I used to think I wasn't an animal person but then wrote about how I formed a heartbreaking attachment to Liz's cats in Seattle. Maybe I'm choosy - I like cats mainly when they act like dogs and I'm drawn to dogs with short hair and eccentric, particular habits.
I just thought I wasn't into animals since, as a girl, I didn't live for summer horse camp or go through a veterinarian phase. But I sponsored a chicken in high school! PETA sent me a chicken photo in a cheap frame for me to look at and feel good about saving it from the food factory on the off chance that that wasn't a complete scam.
And there was also that wolf behind bars at a Minnesota zoo. We locked eyes and mine filled with tears because I thought the wolf looked miserable. It was an odd, sad, slightly embarrassing moment.
I guess I just didn't used to consider pets full-on family members. Just as whiny children get on my nerves, I didn't understand relentlessly begging dogs and overindulgent pet owners. You're letting a butt-sniffing terrier tell you what time it is? Are you stupid? Okay, I still feel my uterus roll over and play dead around bratty kids but I've become hugely susceptible to the charms of funny dogs.
Dogs are often, and rightfully so, fiercely loved members of families. I'm not really in the mood to admit this but I recently watched part of Marley & Me on a plane and while it was predictable overall and the opposite of earth shattering, I had to will myself not to choke up during the scene where Owen Wilson takes Marley to the vet and we know it's time for Marley to die.
Even worse, when Owen first finds Marley immobile under a tree in the rain and carries him home, we know that something is really wrong. The scene reminded me of my family's old dog, Bingo, who when she knew she was dying crept beneath a bush in the backyard.
To avoid weeping on the plane, I resumed my silent, vicious, passive aggressive battle for control over the armrest with the space-hogging girl sitting to my right. In the end I don't know who won but at least I didn't cry.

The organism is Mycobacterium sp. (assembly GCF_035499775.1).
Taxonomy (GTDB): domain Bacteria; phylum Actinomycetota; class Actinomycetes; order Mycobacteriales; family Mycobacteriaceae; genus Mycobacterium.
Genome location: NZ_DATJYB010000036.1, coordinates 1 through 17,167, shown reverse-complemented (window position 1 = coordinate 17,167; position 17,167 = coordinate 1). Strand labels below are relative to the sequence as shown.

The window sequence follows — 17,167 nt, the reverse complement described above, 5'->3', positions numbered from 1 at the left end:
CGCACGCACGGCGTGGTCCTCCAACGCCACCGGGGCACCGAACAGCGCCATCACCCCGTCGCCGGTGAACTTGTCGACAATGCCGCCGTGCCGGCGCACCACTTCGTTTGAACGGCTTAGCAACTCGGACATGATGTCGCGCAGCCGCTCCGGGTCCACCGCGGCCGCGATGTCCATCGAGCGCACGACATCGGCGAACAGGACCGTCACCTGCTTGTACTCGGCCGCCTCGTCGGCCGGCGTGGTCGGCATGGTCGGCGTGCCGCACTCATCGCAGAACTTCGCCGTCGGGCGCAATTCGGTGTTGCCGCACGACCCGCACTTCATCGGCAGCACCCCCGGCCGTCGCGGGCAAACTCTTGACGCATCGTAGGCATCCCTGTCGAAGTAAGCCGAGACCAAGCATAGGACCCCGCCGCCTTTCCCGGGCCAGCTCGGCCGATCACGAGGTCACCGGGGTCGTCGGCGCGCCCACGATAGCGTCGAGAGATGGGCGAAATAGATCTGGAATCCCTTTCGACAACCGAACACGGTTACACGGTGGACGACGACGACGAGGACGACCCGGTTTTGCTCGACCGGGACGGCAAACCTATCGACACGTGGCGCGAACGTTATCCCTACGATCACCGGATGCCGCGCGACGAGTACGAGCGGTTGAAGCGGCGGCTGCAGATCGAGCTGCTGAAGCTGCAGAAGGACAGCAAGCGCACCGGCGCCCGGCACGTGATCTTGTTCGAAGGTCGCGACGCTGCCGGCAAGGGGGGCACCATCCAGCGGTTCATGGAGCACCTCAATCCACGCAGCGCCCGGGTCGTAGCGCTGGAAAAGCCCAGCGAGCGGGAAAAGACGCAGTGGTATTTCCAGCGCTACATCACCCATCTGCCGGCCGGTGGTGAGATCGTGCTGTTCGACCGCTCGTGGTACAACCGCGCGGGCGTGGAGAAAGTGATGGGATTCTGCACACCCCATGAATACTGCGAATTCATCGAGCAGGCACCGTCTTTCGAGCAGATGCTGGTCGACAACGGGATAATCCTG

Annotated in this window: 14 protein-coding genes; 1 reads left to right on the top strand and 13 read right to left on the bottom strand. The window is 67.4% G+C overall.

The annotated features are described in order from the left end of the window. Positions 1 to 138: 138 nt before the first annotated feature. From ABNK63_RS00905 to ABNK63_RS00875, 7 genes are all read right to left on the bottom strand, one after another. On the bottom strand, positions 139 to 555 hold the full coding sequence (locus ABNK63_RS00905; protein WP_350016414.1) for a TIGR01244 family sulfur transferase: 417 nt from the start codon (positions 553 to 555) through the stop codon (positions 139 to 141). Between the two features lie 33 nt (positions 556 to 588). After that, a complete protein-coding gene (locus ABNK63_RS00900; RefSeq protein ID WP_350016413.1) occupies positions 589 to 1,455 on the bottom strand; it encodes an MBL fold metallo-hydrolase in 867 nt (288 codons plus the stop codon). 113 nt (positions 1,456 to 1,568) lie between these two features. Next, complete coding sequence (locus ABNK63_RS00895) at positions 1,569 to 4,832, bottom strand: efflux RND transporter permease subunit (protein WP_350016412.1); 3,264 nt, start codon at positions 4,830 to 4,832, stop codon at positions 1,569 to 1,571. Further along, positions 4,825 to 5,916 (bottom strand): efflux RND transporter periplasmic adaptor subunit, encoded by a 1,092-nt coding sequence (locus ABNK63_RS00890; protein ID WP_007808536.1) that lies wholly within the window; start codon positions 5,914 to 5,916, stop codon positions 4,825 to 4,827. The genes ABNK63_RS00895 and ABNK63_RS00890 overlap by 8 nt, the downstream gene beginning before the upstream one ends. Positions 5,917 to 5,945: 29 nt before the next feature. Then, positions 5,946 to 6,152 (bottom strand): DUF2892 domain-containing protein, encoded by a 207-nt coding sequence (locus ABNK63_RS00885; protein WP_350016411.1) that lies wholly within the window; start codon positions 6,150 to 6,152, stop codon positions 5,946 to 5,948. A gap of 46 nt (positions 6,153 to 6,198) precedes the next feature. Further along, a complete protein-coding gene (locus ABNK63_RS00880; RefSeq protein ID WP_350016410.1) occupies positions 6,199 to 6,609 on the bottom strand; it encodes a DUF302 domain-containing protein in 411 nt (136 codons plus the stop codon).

In Chicago last week, I filled Matthew in on Sunny and Shane's dogs. Lulu is the pitbull who slept in bed with me and stretched out like a human with her head on my pillow. Lulu's the one who jumps on you, pushes you off the mattress while you sleep, and steals Hugo's food.
Hugo is a good dog and a matchmaker, too. Shane was walking Hugo in Wicker Park when he met Sunny and I wouldn't be surprised if Hugo quietly pulled Shane in her direction. Sunny was walking her old dog, Zonner Rae, so Hugo didn't know he'd have Lulu to deal with later but that's beside the point.
Two years ago I lived in Sunny and Shane's front room that's about to be the baby's room. This was before Shane put up doors so at night Lulu would slink through the curtains to cuddle/assert her authority. I'd try to give Hugo room to hang out, too; I'd pat the bed and call to him, "C'mon, Hugey," but he was reserved.
Hugo would lick my hand a few times OR obsessively until I'd make him stop, give me a nice long stare and then would go back to chill in the living room or Shane's office.
Every night, though, before Hugo went to sleep, he stuck his head around the curtain to check on me. I felt like I had a babysitter, a babysitter with a very long brown face. He reminded me of a schoolmistress or one of the nuns from the Madeleine books. When my situation checked out AKA I was sitting there reading a book, Hugo would retract his head and I'd hear him settling down in the other room.
The last time I saw Hugo he was moving slowly. He'd stopped eating his dog food and had become partial to expensive sausages from the deli which is kind of awesome because he wasn't a diva before. He had his own prescription card from Walgreen's and though he was still up to go to the beach, Shane had to carry him up and down the stairs.
Last Sunday Sunny told me what a hard time he'd had moving around at the beach that afternoon. She sounded tired, and sad, and she said they were going to talk to the vet the next day. In short, it was Hugo's last luau.
R.I.P Hugo Dubow. We miss you.